Grand Gedeh County

Christopher Beh Baile
Gbarzon District
Konobo District
Tchien District
Grand Gedeh Association in the Americas

Grand Gedeh County is subdivided into two (2) Statutory Districts, (8) eight Administrative Districts, (16) sixteen chiefdoms, (32) thirty-two clans, (3) three cities and (236) towns. Grand Gedeh County is located in the Southeastern region of Liberia, bounded on the Northwest through the North by Nimba County, the Northwest through the East by the Cavalla River forming the boundary with La Cote d’Ivoire, on the South by the River Gee County and on the Southwest by Sinoe County. Grand Gedeh is one of the few leeward counties created in the 60s. It was founded in 1964. Grand Gedeh has timber, gold, diamonds and some iron ore deposits.

The total land area is 10,276 kilometers, which is about 9.22% of the total land area of the Republic of Liberia. The county flag has four colors: blue, white, green and orange. The green represents the rich forest and highlands, while the white and the blue depicts peace and unity. The sun in the background painted orange represents the new era of development. As of the 2008 census, Grand Gedeh County had a population of 126,146, making it the ninth most populous county in Liberia.

Its capital is Zwedru named after an anteater creek. Zwedru is located in Tchien District near the Cavalla River in the county’s Southeastern region near the border with La Cote d’Ivoire. Grand Gedeh’s Superintendent is Christopher Beh Bailey. Zwedru is the stronghold of the Krahn Tribe. Before the civil war in Liberia, Zwedru was known for its timber production and its wood products industry.


One famous Stone Age discovery in Liberia was Gboosebli in Grand Gedeh County, about (10) ten miles from Zwedru. A stone village probably the handiwork of Stone Age craftsmen that is composed of huts and carved stones showing masked dancers.


From the late Old man Tumou Gbagba (one of the founding fathers of Zwedru), Late Dr. Samuel K. Doe (21st  President of the Republic of Liberia), Hon. Gbai Gbala a prominent scholar and seasoned politician, Hon. Cyrus Cooper, Hon. John Parhyee Beh, Professor Charles Gaye Breeze, Hon. Sam A. Massaquoi, the late Old man Gwlayohn Nebo, (founder of the Tchien-Zonnie Clan), Hon. Yancy Peter Flahn, Dr. Harry Nayou, Dr. Joe Gbagba Sr., J. Wilson Weeks Sr., Hon. Albert T. White Sr., Hon. Toe Towah, Ambassador Harold Tarr Sr. to name a few, were/are all great sons that helped in shaping the history of this famous and rich county known as Grand Gedeh.


There are actually (2) versions of the Krahn dialect; Eastern and Western versions. Eastern Krahn dialect includes, Gorbo, Kanneh, Konobo, and Tchien. Western Krahn dialects include Gbo, Gbaeson, Plo, Biai, Gbargbo, Gorbo and Kpeaplay. Western Krahn can also be found in La Cote d’Ivoire. The Sarpos are actually Krahns who nevertheless considers themselves a separate tribe mainly because they are not from Grand Gedeh County. There is no such thing as a single Krahn language.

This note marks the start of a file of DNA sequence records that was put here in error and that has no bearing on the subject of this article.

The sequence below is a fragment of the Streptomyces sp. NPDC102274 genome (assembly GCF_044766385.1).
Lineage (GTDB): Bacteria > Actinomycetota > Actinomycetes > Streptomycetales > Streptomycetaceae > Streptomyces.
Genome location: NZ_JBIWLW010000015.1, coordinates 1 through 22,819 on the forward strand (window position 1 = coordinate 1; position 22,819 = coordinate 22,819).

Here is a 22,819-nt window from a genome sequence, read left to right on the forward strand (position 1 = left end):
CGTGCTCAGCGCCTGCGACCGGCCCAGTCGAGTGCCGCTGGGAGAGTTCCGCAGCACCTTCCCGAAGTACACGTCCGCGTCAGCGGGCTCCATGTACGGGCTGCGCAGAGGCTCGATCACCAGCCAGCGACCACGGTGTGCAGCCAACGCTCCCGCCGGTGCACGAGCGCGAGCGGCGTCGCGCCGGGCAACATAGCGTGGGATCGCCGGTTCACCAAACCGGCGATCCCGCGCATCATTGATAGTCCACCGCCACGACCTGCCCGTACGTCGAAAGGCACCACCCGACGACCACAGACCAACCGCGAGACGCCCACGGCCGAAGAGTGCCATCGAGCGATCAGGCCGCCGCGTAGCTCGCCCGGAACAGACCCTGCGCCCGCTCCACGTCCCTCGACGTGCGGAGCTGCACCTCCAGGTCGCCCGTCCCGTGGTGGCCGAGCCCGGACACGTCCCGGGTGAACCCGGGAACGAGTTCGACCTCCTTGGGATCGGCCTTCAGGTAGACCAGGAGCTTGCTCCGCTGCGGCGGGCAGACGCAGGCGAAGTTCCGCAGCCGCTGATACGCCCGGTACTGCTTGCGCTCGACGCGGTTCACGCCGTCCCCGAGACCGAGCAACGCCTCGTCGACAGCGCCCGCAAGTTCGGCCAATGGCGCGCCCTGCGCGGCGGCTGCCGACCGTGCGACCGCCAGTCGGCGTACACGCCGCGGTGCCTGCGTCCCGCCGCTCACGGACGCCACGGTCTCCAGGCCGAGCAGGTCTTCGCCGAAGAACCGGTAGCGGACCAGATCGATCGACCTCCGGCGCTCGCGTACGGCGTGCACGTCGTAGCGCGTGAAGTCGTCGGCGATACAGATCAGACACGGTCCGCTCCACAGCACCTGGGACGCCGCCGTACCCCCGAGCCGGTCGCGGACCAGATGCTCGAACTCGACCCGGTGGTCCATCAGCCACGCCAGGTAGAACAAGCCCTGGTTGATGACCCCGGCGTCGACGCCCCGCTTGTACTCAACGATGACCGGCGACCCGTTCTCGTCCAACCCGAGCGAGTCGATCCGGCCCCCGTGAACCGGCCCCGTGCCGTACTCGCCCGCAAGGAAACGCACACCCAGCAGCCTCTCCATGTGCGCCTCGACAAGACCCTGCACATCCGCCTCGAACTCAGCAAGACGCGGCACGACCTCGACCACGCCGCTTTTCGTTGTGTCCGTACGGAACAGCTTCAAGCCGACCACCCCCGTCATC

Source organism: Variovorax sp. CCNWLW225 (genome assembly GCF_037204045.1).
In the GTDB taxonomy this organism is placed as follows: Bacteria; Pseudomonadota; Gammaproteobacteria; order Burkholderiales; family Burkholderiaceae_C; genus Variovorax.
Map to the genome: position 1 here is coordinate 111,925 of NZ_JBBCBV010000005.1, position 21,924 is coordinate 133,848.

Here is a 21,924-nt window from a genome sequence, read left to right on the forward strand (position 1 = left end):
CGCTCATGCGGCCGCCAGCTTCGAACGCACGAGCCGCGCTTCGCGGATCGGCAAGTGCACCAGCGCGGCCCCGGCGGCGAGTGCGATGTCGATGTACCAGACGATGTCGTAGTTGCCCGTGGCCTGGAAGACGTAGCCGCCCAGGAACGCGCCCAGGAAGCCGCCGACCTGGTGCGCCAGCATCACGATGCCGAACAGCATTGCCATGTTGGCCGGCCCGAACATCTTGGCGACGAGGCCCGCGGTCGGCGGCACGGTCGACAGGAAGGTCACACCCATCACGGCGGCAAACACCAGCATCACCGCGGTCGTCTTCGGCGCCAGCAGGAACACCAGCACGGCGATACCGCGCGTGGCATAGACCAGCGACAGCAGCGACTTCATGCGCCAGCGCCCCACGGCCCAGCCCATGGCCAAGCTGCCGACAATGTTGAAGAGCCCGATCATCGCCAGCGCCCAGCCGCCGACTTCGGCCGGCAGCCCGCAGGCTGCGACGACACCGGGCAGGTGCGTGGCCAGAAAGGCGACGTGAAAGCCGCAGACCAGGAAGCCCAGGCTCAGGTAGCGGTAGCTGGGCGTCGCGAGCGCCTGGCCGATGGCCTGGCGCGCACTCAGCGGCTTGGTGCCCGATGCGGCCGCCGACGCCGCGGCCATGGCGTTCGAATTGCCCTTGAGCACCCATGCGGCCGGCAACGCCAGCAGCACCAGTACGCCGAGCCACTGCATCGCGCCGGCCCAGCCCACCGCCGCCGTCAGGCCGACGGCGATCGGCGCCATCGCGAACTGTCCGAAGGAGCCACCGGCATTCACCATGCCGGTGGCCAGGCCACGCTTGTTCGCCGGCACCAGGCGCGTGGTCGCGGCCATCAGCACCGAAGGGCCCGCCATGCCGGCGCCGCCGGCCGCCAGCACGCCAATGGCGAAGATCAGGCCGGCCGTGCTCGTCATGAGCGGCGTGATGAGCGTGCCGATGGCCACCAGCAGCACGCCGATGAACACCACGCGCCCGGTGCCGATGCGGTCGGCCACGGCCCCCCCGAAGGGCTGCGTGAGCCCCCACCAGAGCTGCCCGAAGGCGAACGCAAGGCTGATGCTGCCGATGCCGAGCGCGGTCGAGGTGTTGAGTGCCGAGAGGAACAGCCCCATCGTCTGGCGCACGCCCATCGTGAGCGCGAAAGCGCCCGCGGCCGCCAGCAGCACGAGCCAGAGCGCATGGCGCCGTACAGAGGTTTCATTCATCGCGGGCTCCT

If ethnicity were defined only by reference to language, then Krahn, Grebo and Sarpo could all be related ethnic groups. Examining the notion of Krahn-ness in such detail enable us to make a lot of points which are important for understanding what ethnicity means in modern Liberia, at least in the political field.


Grand Gedeans like almost every Liberian eats rice as its staple diet. This highly carbohydrate diet is eaten at every occasion, including yams, eddoes, cassava, plantain, bush meat, cold water or pond fish etc. Leftovers are a way of having breakfast in Grand Gedeh. Grand Gedeans do a lot with okra a daily meal called ‘Kplay’ and Goohndaillay along with dried pounded cassava call ‘Bweh’ or ‘deepah’. Sometimes a coal-like substance is ground to powder and placed in palm butter, a buttery sauce made from palm nuts in order to get a dark color or absorb its sodium content, a superstition still held today in modern Grand Gedeh. In fact, it is due to this that Liberians believe that Grand Gedehians do consume ‘fire-coal.’


As for Grand Gedean theatre, as in many cultures it began with storytelling by the ‘Gwayee-pohyon’ from upper Grand Gedeh County, a Krahn word for village storyteller. The tales of the “Gweeyee-pohyon were morally instructive but comic. It is center around animals and objects that related to everyday life. The tales would have stock characters such as spider, the leopard or the king of the jungle (lion). The storyteller would go on for into the night and resume the narration the next evening.


Working with the Gwayee-pohyon was the “Gba-geahyee (drummer) who would create suitable rhythms for each song-story. When moved by the music, audience members would often stand up and dance.


Another traditional event was called “kwi.” In this, initiated society members would hear one version and everyone else another less serious version. In “Kwi”, voices are used; voices believed to be of spirits which are invoked from the great beyond. Like “gweh-ya ooh! This event takes place only at night and on very special occasions. The location must be dark, in fact so dark, that one cannot see one’s own hand. Masks were used in these events as a liaison between the living and the spirits of the dead. In this sense, the masks served a dual capacity: to give enjoyment as well as spiritual guidance to the people. A few of those revered masks dancers that plays the “kwi” sometimes are known as ‘Kantoohn Gleh, ‘Zeon Gleh to name a few.


While each clan of the Krahn tribe normally considers itself to be a separate group, some clans consider themselves linked by particular ties to other groups in relationship called ‘Doedi’. Such allies are expected to show special regards for one another. They are forbidden to shed each other’s blood.